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Friday, 20 October, 2000, 17:25 GMT 18:25 UK
Buddhist meets victims of violence
David Trimble and Seamus Mallon meet the Dalai Lama
David Trimble and Seamus Mallon meet the Dalai Lama
The 14th Dalai Lama met victims of the Troubles in Northern Ireland during the second day of his visit to the province.

Tibet's exiled spiritual leader, who is visiting the province for the first time, met 34 victims of violence during a visit to St Columb's Peace Park and Reconciliation House in Londonderry on Friday.

Speaking after he had planted a commemorative tree in the grounds of the house, he said he "fully realised the pain of violence".

The Buddhist leader also urged community and political leaders here to make more effort to "promote human values on a non-violent basis".

The organisers of the event said he had brought a message of compassion and forgiveness.

Earlier, the spiritual leader addressed a peace conference in the Waterfront Hall in Belfast.

The Dalai Lama led the seminar entitled The Way of Peace which explored practical ways in which religious harmony could contribute to peacemaking.

Northern Ireland Secretary Peter Mandelson and First and Deputy First Ministers, David Trimble and Seamus Mallon, welcomed him to the event.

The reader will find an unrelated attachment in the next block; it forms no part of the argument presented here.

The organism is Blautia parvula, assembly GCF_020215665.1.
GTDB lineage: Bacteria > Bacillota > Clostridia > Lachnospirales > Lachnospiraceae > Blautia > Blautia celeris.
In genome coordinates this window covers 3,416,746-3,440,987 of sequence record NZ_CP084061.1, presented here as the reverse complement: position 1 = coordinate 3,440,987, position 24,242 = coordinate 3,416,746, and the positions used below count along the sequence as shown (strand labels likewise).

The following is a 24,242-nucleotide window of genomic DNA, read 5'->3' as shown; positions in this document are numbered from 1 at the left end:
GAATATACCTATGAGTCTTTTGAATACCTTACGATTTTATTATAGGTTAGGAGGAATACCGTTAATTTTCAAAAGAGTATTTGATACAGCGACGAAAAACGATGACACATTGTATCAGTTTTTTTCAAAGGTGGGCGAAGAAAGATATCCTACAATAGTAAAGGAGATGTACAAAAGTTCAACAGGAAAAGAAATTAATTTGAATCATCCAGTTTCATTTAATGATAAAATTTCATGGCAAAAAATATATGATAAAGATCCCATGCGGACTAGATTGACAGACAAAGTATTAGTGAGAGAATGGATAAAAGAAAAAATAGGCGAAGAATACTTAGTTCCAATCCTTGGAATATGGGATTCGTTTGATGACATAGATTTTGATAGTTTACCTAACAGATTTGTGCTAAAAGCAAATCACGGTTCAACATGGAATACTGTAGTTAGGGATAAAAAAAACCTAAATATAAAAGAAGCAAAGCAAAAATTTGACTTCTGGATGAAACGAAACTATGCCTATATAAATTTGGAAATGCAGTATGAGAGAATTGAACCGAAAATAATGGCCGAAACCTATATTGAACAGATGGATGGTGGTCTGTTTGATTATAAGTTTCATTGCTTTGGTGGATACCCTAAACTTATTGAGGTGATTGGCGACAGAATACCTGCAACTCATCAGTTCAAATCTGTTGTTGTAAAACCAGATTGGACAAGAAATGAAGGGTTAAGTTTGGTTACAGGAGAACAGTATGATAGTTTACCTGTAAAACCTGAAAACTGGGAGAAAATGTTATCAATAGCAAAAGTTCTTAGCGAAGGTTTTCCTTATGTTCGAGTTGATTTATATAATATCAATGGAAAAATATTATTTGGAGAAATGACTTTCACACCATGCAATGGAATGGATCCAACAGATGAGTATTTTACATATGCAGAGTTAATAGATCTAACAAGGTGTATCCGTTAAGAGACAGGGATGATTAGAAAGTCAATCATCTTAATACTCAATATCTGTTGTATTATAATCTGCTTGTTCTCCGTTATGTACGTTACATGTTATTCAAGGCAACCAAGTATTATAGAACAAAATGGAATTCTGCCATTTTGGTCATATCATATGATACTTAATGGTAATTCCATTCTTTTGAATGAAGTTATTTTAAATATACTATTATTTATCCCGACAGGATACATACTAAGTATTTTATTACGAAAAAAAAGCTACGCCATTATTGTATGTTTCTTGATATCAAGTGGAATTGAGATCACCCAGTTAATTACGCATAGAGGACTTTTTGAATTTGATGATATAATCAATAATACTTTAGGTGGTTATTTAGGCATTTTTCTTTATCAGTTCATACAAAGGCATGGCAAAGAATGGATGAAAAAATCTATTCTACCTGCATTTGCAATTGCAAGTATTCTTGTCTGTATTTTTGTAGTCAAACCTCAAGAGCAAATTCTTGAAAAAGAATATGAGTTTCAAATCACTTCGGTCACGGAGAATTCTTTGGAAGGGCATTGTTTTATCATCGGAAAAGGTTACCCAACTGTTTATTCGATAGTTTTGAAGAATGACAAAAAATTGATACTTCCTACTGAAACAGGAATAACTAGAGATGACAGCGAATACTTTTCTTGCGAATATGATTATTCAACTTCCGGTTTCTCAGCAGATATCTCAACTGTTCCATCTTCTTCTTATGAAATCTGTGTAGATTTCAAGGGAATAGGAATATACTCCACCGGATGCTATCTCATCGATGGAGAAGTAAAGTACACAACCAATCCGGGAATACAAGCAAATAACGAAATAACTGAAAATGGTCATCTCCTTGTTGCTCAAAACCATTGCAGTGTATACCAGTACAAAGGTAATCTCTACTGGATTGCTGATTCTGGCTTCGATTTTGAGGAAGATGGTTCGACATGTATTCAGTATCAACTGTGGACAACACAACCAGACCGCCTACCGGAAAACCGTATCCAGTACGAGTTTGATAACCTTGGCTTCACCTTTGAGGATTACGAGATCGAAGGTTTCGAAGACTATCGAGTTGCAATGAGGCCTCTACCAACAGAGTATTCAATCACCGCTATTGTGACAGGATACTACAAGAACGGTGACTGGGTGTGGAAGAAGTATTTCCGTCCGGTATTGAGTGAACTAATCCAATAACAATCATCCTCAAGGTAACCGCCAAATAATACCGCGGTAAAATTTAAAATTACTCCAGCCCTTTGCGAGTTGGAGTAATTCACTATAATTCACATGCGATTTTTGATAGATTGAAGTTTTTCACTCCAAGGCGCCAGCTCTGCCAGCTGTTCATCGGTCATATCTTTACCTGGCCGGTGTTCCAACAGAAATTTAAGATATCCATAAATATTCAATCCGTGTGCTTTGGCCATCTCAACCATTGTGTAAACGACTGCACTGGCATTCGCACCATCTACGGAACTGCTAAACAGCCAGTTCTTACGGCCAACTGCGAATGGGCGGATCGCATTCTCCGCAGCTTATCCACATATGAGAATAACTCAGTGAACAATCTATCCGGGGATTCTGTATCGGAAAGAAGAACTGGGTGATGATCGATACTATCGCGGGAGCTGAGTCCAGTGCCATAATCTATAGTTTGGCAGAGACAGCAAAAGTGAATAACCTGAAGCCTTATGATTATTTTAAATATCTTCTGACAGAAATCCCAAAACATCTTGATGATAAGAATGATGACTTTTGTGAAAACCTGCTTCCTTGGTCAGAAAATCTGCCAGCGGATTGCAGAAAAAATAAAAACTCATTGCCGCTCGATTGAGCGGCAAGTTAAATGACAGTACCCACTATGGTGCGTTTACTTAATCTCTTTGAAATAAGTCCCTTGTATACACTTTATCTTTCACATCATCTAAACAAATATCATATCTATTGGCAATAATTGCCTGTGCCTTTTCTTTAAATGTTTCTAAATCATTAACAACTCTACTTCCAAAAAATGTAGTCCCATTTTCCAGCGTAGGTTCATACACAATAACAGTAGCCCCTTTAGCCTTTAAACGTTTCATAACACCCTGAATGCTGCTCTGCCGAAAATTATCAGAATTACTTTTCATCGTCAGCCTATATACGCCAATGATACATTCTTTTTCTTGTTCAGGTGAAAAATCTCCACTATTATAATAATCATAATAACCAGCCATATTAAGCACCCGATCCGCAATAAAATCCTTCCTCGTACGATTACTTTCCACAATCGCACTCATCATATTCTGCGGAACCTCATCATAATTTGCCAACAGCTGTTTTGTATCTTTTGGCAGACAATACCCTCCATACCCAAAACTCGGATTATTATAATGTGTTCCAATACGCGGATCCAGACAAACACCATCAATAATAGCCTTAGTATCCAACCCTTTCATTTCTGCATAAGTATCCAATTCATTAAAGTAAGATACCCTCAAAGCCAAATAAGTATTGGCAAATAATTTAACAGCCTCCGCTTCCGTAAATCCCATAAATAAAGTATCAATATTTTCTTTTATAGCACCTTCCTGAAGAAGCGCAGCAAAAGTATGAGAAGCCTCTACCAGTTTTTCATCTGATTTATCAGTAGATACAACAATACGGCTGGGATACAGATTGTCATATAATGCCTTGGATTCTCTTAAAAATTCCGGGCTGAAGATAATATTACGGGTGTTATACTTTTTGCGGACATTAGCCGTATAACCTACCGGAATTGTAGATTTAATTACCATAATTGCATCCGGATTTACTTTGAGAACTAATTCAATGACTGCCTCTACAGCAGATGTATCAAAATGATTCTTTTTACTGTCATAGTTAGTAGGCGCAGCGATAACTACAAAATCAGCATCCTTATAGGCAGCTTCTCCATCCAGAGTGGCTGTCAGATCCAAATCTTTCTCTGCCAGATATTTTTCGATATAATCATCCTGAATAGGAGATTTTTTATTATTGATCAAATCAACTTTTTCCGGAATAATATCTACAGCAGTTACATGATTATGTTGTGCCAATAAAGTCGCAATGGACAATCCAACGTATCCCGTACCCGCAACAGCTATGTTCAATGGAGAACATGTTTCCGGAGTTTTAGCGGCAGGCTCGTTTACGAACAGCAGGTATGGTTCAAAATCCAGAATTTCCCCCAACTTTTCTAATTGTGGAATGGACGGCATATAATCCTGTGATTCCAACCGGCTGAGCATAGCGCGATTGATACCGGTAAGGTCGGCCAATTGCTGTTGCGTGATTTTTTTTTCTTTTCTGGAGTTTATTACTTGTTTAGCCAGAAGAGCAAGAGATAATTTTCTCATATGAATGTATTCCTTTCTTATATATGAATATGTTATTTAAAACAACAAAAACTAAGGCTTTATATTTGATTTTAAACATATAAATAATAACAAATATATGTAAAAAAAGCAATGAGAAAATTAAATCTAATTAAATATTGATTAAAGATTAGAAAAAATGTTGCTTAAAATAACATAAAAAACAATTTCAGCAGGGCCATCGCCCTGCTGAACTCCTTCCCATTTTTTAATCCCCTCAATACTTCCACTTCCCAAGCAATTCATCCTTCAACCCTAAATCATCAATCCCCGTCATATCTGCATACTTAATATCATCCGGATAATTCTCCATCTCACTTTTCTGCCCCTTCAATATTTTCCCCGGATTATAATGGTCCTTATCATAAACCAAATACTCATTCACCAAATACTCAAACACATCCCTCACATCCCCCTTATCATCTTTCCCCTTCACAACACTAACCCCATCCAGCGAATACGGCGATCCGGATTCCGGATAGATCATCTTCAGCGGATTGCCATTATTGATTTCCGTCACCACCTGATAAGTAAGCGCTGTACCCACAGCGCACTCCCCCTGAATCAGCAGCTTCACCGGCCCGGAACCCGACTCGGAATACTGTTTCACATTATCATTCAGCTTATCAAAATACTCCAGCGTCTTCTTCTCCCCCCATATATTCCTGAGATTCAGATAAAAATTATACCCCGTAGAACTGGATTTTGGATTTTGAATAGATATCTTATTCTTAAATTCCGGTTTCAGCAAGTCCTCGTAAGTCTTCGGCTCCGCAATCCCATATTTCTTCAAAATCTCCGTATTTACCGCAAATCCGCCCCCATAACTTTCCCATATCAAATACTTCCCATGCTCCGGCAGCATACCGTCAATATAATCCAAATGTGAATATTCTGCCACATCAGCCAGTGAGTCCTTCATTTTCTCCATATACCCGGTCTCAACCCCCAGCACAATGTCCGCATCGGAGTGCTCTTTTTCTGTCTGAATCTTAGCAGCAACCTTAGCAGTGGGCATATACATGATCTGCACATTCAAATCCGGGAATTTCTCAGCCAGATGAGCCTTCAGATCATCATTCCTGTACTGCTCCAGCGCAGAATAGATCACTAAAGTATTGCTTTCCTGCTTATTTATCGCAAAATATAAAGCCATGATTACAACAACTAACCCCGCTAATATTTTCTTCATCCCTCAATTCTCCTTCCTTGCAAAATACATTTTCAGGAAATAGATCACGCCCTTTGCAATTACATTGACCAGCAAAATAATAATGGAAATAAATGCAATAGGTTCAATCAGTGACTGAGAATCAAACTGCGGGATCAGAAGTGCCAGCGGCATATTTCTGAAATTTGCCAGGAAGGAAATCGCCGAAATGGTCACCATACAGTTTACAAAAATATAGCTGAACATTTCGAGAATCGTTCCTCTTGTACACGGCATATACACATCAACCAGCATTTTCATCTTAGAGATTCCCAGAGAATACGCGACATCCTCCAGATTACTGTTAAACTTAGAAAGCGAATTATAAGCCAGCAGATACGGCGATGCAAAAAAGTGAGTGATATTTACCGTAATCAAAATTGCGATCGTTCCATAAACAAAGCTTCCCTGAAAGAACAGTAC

The ministers gave him two books, one on Northern Ireland and the other on the story of Ireland's patron saint, Patrick.

The first minister said the visit was a very special occasion.

"I know that many people have been looking forward to hearing his perspective on world events as an acknowledged man of peace," he said.

Peter Mandelson will greet the Dalai Lama
Northern Ireland Secretary Peter Mandelson also greeted the Dalai Lama
"I hope, in turn, that he will discover in us a people ready to settle old differences and ready to embrace new opportunities on a basis of respect for human rights, equality of opportunity and the principle of consent."

Mr Mallon said: "We have much to share with others in telling of our experience in bringing people together."

The Dalai Lama was presented with an honorary doctorate from the University of Ulster on Friday afternoon.

He also attended a youth conference in Belfast City Hall.

The Dalai Lama, who won the Nobel Peace Prize in 1989 for a non-violent campaign to free his homeland from Chinese rule, arrived in the province on Thursday.

Peaceline visit

His first engagement was a symbolic walk through the gates of a peace line, separating Catholic and Protestant communities on the Springfield Road, in north Belfast.

He told the dozens of people who gathered to greet him at Lanark Way that he was in Northern Ireland to "promote human value and religious understanding".

He also planted a tree on each side of the peace line gates.

The Dalai Lama was accompanied by clergy from both traditions and had a number of private meetings with local community groups.

The Buddhist leader also visited a Catholic monastery in west Belfast and gave a lecture to about 1,000 people at an Amnesty International conference at the city's Ulster Hall on Thursday night.

The visit has been at the invitation of the World Community for Christian Mediation (WCCM).

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